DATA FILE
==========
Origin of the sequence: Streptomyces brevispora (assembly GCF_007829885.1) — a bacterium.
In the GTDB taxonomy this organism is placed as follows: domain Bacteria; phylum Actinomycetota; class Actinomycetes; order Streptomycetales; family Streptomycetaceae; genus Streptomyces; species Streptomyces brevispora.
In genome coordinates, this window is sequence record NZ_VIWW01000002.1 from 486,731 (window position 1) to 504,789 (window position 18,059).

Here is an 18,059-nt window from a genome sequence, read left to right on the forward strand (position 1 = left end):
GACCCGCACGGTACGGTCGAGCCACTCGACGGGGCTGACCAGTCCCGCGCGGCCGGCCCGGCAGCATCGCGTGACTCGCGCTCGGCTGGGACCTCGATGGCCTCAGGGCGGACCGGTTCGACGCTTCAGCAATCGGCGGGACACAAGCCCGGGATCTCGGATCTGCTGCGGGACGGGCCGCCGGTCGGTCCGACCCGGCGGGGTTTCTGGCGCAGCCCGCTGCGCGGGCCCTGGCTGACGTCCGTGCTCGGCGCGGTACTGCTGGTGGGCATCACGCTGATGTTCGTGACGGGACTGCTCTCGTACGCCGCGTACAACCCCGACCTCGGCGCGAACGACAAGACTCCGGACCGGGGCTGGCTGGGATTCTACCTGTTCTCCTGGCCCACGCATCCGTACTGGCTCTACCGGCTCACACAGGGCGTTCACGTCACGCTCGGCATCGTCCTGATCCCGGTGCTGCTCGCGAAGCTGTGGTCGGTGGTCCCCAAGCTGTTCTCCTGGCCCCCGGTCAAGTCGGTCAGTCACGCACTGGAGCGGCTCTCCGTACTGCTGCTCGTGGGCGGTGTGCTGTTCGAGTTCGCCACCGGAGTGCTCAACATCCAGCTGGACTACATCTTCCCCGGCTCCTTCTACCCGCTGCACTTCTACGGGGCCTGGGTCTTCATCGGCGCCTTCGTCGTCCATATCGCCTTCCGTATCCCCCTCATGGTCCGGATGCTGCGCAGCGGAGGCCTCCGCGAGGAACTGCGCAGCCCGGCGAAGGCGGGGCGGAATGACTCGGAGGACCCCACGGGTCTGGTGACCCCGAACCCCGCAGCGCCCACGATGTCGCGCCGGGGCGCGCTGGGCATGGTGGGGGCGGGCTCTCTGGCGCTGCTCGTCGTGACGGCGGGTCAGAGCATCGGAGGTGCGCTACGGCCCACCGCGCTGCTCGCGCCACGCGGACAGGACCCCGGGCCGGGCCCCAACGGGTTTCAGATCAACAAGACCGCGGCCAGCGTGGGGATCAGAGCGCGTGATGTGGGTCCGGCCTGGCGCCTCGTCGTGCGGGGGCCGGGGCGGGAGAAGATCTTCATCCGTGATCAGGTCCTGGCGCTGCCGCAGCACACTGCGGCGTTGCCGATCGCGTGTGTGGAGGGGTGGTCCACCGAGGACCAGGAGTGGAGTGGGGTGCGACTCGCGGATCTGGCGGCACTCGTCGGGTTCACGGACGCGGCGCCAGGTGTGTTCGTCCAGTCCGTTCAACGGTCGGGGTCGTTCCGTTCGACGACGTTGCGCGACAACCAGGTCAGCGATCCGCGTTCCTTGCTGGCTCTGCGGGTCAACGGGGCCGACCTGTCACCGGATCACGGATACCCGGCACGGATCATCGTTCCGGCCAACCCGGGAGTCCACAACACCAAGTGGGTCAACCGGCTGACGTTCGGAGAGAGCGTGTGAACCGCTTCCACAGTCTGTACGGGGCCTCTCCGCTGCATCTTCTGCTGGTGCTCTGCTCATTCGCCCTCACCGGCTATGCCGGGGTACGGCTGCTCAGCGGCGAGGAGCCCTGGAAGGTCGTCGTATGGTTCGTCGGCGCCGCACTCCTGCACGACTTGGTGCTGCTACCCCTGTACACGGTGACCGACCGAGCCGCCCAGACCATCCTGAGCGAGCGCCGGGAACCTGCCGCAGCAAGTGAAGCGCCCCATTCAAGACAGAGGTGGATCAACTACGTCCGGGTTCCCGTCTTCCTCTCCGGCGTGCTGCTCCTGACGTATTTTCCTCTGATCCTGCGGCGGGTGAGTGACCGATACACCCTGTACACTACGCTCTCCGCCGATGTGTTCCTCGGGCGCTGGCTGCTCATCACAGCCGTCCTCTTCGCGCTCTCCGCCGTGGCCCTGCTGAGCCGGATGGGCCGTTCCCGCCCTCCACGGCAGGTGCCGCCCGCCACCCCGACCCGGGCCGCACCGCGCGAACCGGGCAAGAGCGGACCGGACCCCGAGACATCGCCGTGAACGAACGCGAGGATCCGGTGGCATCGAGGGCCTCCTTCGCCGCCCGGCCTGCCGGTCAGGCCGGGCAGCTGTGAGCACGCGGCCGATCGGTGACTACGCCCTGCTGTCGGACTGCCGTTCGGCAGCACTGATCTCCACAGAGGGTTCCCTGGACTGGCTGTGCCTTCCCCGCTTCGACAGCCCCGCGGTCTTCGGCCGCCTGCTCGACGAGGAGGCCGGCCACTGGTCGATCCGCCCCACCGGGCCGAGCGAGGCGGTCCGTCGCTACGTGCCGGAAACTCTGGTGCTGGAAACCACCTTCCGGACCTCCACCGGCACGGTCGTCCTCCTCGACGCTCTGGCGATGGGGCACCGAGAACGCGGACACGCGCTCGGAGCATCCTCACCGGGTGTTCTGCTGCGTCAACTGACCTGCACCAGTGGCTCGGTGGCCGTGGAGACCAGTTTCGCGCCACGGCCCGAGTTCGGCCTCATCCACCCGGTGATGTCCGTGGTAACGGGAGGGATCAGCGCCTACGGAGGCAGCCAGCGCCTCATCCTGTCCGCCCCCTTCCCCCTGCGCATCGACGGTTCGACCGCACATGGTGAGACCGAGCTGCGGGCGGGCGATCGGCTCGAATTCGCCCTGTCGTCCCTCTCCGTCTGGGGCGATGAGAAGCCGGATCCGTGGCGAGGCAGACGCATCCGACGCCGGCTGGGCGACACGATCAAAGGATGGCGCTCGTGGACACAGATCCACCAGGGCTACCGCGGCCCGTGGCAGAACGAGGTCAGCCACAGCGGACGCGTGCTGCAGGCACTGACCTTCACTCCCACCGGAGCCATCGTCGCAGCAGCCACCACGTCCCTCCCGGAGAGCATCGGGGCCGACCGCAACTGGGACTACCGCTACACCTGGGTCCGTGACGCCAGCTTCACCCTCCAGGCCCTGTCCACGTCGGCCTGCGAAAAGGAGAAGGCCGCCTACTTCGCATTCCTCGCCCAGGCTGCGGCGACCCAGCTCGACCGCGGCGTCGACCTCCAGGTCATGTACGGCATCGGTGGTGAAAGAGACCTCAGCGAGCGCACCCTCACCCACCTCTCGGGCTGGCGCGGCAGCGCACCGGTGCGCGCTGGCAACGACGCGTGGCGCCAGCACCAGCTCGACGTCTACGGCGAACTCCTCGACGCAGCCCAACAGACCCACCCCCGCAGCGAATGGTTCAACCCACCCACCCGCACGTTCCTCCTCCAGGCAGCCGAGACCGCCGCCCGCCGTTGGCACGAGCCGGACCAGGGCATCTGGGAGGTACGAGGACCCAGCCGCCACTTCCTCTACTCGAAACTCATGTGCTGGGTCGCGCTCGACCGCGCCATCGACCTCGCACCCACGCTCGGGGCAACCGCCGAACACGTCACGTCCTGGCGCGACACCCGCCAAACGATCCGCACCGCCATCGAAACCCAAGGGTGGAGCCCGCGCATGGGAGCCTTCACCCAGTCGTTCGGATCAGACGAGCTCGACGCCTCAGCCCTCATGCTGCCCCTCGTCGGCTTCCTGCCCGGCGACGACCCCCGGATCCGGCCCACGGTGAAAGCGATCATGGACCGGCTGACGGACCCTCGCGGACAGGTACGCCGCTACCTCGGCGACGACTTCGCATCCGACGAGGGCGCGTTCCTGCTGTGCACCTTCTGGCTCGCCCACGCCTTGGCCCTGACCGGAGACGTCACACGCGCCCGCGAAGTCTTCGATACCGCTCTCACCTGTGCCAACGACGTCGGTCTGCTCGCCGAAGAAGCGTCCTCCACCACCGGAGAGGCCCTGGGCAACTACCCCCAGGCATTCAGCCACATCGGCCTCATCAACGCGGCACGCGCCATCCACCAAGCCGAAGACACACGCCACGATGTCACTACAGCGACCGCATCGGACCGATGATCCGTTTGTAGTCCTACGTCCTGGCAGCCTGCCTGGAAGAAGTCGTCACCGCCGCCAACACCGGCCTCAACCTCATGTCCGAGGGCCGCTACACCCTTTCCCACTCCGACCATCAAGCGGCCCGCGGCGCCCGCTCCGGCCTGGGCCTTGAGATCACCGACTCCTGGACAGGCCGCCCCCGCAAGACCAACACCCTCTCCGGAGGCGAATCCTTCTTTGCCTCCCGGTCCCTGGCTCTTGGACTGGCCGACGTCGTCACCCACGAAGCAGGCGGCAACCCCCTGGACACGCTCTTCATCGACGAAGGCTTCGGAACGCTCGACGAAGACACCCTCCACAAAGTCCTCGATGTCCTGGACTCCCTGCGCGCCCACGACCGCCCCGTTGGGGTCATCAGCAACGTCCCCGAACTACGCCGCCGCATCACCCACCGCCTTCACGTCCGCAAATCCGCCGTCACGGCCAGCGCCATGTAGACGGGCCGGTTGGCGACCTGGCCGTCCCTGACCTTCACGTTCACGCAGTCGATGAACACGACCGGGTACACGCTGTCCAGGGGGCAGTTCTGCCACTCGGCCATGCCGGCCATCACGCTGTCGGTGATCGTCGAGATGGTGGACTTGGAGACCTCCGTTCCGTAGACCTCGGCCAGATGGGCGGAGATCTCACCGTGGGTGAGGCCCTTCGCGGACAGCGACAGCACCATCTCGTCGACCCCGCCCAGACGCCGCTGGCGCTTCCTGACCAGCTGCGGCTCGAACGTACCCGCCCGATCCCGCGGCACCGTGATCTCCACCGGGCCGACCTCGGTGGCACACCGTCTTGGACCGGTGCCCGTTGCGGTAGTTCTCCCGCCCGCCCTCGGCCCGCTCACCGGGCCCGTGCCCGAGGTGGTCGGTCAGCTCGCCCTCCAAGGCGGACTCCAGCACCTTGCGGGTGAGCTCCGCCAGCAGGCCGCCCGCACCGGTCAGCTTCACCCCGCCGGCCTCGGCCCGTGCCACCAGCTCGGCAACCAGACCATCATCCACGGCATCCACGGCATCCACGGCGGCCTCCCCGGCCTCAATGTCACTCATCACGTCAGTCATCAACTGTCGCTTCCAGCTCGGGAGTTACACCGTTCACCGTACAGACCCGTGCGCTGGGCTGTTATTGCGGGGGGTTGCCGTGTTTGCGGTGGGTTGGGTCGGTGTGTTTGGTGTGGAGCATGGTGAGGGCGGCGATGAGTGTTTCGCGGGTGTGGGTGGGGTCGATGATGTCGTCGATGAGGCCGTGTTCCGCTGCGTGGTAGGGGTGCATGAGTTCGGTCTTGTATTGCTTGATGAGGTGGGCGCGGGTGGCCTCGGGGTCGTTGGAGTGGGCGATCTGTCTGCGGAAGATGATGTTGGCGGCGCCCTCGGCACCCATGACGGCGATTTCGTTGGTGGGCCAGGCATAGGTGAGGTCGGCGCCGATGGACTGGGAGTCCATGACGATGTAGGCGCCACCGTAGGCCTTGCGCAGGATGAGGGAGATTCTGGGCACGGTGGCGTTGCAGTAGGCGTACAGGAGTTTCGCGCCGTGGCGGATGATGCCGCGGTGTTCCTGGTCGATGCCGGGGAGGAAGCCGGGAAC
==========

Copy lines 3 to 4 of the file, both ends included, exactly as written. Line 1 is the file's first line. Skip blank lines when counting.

In genome coordinates, this window is sequence record NZ_VIWW01000002.1 from 486,731 (window position 1) to 504,789 (window position 18,059).

Here is an 18,059-nt window from a genome sequence, read left to right on the forward strand (position 1 = left end):